• Because what runs in the client's browser is JavaScript, there needs to be a Java emulation library, which provides JavaScript-equivalent implementations of the most common Java standard classes. Note that not all of Java is available, and there are restrictions as to which classes you can use. It's possible that you will have to roll your own code if you want to use an unavailable class. As of version 1.5, GWT covers much of the JRE. In addition, as of version 1.5, GWT supports using Java 5.

  • Finally, in order to deploy your application, there is a Java-to-JavaScript compiler (translator), which you will use to produce the final Web code. You will need to place the resulting code, the JavaScript, HTML and CSS on your Web server later, of course.

If you are like most programmers, you probably will be wondering about your converted application's performance. However, GWT generates ultra-compact code that can be compressed and cached further, so end users will download a few dozen kilobytes of end code, only once. Furthermore, with version 1.5, the quality of the generated code is approaching (and even surpassing) the quality of handwritten JavaScript, especially for larger projects. Finally, because you won't need to waste time doing debugging for every existing Web browser, you will have more time for application development itself, which lets you produce more features and better applications.


Using GWT requires learning about several packages. The most important ones are:

  • com.google.gwt.http.client: provides the client-side classes for making HTTP requests and processing the received responses. You will use it if you need to do some AJAX on your own, beyond the calls done by GWT itself.

  • com.google.gwt.i18n.client: provides internationalization support. You will need it if you are developing a system that will be available in several languages.

  • com.google.gwt.json.client and com.google.gwt.xml.client: used for parsing and reading XML and JSON data.

  • com.google.gwt.junit.client: used for building automated JUnit tests.

  • com.google.gwt.user.client.ui: provides panels, buttons, text boxes and all the other user-interface elements and classes. You certainly will use these.

  • com.google.gwt.user.client.rpc and com.google.gwt.user.server.rpc: these have to do with remote procedure calls (RPCs). GWT allows you to call server code transparently, as if the client were residing in the same machine as the server.

You can find information on these and other packages on-line, at google-web-toolkit.googlecode.com/svn/javadoc/1.5/index.html.

A GWT Example

Now, let's turn to a practical example. Creating a new project is done with the command line rather than from inside Eclipse. Create a directory for your project, and cd to it. Then create a project in it, with:

/path/to/GWT/projectCreator -eclipse ProjectName

Next, create a basic empty application, with:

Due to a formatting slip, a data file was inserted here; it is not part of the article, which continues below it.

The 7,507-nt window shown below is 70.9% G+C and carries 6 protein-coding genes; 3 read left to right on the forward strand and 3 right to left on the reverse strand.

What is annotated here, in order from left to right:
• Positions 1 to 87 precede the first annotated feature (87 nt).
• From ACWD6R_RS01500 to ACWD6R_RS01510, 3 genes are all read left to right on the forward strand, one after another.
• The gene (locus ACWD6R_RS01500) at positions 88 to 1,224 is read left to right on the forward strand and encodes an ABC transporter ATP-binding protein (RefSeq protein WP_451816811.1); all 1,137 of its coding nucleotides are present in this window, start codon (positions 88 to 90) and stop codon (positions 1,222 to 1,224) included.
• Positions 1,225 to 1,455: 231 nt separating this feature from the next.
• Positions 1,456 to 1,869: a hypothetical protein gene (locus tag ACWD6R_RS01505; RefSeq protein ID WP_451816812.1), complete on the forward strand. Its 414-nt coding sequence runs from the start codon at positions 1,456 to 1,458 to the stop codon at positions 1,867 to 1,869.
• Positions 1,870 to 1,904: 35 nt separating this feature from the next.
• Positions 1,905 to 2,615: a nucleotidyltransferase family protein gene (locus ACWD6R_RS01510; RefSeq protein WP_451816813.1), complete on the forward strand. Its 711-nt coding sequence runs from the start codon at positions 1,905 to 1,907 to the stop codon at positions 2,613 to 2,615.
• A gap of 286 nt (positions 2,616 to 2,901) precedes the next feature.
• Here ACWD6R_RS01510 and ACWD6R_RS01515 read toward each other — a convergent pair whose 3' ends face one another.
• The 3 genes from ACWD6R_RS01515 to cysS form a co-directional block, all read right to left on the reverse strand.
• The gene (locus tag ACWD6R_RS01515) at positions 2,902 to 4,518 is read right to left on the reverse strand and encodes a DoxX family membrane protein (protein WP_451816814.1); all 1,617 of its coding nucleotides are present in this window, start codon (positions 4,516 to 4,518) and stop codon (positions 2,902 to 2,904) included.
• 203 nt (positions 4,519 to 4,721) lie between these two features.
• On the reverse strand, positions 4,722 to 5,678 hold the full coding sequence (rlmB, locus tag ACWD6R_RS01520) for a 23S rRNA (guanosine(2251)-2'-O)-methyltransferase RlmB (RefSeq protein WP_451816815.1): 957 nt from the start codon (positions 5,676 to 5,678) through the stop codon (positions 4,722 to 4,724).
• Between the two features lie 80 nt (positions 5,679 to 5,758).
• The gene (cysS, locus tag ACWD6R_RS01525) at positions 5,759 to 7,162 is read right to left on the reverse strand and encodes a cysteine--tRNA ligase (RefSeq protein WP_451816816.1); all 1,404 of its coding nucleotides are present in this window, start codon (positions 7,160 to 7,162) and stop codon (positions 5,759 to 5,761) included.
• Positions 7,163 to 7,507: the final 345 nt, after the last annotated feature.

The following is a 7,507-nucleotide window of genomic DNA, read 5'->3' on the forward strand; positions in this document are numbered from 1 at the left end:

/path/to/GWT/applicationCreator -eclipse ProjectName \

Then, open Eclipse, go to File→Import→General, choose Existing Projects into Workspace, and select the directory in which you created your project. Do not check the Copy Projects into Workspace box so that the project will be left at the directory you created.

After doing this, you will be able to edit both the HTML and Java code, add new classes and test your program in hosted mode, as described earlier. When you are satisfied with the final product, you can compile it (an appropriate script was generated when you created the original project) and deploy it to your Web server.

Let's do an example mashup. We're going to have a text field, the user will type something there, and we will query a server (okay, with only one server, it's not much of a mashup, but the concept can be extended easily) and show the returned data. Of course, for a real-world application, we wouldn't display the raw data, but rather do further processing on it. The example project itself will be called exampleproject, and its entry point will be example, see Listing 1 and Figure 1.

Figure 1. The recently imported project—the code just shows a welcome message.

Listing 1. Projects must be created by hand, outside Eclipse, and imported into it later.

# cd
# md examplefiles
# cd examplefiles
# ~/bin/gwt/projectCreator -eclipse exampleproject
Created directory ~/examplefiles/src
Created directory ~/examplefiles/test
Created file ~/examplefiles/.project
Created file ~/examplefiles/.classpath

# ~/bin/gwt/applicationCreator -eclipse exampleproject \
Created directory ~/examplefiles/src/com/kereki
Created directory ~/examplefiles/src/com/kereki/client
Created directory ~/examplefiles/src/com/kereki/public
Created file ~/examplefiles/src/com/kereki/example.gwt.xml
Created file ~/examplefiles/src/com/kereki/public/example.html
Created file ~/examplefiles/src/com/kereki/client/example.java
Created file ~/examplefiles/example.launch
Created file ~/examplefiles/example-shell